The breakeven rate for operating a combine harvester for 2022 will be €70 per acre plus VAT or €80 per acre including VAT, before straw chopping, according to the Association of Farm & Forestry Contractors in Ireland (FCI).
Against the background of rising diesel and machinery operating costs, the association said it issued combine harvesting costing guidelines to members to help them meet the cost challenges posed by the 2022 harvest.
FCI says that in typical Irish conditions, the modern combine harvester will have an average output of not more than 50 acres per day.
For a combine operator aiming to harvest 1,000 acres, this equates to no more than 20 full harvesting days per season.
FCI explains that the fuel tank capacity of a modern combine is in the region of 1,000 litres, while fuel consumption is typically 10-12l/acre, depending on the crop and conditions. It says that the fuel consumption will be 50% higher when straw is being chopped by the combine.
100% increase in diesel cost
FCI says that this week its members are paying an average of €1.50/l including VAT for agri-diesel, more than a 100% increase in fuel costs since the 2021 harvest when diesel was costing €0.65/l including VAT.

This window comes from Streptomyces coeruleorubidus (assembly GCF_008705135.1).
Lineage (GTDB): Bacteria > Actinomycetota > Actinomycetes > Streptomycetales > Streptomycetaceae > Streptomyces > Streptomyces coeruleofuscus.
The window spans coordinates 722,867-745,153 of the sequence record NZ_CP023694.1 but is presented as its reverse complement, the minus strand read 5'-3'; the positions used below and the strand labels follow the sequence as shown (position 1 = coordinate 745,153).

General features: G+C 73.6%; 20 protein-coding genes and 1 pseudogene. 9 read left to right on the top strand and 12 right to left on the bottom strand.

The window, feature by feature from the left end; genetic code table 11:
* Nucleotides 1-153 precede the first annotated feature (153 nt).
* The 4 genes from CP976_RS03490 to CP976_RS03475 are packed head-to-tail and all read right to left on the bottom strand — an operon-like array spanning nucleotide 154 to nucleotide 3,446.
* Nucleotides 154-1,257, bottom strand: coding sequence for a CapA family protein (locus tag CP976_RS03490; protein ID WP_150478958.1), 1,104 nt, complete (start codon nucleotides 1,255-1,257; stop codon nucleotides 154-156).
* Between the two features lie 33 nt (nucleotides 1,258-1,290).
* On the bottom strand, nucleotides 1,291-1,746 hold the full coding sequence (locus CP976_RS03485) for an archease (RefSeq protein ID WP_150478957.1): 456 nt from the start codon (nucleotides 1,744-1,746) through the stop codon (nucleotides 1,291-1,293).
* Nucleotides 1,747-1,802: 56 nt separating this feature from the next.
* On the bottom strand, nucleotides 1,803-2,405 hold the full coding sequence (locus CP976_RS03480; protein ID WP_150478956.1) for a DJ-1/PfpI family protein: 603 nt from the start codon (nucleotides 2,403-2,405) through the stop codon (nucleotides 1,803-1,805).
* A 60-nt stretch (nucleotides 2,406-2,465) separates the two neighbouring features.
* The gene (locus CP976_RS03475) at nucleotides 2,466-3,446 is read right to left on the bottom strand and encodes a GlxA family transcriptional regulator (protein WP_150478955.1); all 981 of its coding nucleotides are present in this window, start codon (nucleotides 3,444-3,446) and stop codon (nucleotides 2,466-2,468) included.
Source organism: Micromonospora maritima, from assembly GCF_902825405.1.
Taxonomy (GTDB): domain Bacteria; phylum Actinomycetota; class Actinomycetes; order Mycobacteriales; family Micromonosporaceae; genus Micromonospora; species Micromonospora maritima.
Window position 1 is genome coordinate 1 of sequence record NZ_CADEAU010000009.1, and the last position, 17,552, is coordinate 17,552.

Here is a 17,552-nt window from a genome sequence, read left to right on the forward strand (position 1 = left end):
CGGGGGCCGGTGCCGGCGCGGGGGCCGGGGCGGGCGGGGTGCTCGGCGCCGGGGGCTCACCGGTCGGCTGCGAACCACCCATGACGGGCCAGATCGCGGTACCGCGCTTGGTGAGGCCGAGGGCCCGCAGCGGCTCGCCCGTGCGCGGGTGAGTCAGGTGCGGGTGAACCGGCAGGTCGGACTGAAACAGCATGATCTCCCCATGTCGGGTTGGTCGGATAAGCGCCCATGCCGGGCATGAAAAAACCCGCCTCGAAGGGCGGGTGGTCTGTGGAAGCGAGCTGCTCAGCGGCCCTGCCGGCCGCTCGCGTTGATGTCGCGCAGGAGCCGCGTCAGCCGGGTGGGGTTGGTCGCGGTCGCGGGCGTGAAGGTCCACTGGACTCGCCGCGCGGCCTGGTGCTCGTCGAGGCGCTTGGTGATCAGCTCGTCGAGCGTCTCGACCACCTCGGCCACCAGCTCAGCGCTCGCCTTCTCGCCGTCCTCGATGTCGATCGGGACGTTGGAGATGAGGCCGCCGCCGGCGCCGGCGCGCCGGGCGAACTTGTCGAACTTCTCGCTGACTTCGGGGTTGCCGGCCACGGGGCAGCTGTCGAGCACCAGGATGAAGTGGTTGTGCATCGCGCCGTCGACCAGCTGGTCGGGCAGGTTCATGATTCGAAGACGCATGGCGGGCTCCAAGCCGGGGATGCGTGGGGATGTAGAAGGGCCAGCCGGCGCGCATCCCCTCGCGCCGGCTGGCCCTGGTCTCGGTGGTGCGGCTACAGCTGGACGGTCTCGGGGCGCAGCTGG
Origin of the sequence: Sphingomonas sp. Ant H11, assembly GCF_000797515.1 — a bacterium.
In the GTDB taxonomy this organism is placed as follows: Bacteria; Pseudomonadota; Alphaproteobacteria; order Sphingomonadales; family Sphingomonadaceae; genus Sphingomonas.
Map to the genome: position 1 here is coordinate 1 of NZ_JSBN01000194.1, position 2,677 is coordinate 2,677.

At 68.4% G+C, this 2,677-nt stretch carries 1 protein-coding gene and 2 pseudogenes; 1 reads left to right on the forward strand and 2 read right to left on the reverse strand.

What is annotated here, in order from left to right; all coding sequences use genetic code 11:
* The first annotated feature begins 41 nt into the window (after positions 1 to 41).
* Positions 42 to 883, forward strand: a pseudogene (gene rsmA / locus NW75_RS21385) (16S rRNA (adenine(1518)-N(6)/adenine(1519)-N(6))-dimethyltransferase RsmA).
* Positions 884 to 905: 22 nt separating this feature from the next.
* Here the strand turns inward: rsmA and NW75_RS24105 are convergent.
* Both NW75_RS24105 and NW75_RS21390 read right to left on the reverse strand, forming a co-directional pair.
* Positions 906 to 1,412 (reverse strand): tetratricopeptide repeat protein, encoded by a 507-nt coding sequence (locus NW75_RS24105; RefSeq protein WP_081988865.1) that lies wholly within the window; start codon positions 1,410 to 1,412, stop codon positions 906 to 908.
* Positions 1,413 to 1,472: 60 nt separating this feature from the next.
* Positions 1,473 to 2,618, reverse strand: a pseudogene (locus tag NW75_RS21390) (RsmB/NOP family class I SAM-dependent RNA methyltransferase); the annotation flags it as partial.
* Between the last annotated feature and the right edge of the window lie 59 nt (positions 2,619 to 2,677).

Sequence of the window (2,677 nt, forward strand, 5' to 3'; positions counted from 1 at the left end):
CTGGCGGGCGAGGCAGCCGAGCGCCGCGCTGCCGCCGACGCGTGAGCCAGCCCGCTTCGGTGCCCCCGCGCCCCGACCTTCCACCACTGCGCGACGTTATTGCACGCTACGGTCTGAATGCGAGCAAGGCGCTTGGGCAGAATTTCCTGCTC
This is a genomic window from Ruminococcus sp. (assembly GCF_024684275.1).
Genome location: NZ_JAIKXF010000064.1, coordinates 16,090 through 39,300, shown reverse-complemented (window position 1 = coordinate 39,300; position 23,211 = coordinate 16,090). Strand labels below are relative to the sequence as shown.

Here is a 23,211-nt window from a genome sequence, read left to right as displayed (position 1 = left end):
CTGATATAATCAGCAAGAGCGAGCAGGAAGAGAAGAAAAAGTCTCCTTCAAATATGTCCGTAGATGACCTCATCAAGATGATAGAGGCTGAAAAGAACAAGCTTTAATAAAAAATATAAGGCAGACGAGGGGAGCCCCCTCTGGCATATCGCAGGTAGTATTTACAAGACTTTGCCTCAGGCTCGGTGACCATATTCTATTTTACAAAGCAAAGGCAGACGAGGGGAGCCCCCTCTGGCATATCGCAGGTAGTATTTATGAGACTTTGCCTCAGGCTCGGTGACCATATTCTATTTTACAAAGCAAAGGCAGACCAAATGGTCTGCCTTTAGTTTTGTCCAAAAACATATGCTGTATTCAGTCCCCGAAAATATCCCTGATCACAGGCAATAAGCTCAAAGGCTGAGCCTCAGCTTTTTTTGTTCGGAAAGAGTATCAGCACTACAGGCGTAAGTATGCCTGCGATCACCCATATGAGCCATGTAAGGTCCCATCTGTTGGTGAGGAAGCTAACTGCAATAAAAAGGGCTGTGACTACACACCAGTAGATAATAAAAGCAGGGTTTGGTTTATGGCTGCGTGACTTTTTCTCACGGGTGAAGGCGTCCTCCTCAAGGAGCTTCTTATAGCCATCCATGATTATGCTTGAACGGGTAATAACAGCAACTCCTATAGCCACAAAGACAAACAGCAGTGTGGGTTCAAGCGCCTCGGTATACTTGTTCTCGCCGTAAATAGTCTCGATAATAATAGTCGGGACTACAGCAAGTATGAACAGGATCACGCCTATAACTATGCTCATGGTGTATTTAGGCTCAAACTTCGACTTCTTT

The fuel cost component of cereal harvesting has increased from a minimum of €6.50/acre to €15/acre in 2022, solely as a result of fuel inflation.
“When we use a conventional costing approach to examine the running costs of a modern combine harvester with a 30% equity investment by the contractor after the trade-in and where the replacement cost is €200,000, the breakeven costs per acre will also come to €70 plus VAT,” says Michael Moroney, chief executive of the FCI.
“This converts to an annual combine harvester running cost of €70,000 per season plus VAT, over 1,000 acres, for a modern combine in a contractor’s fleet.
“With a lower 750 acre harvesting output, the costs per acre will increase.
The most significant combine harvester annual running costs are depreciation (28%), followed by agri-diesel (21%), finance repayments (21%) and labour (14%), in that order of magnitude, according to the latest FCI research”, he concluded.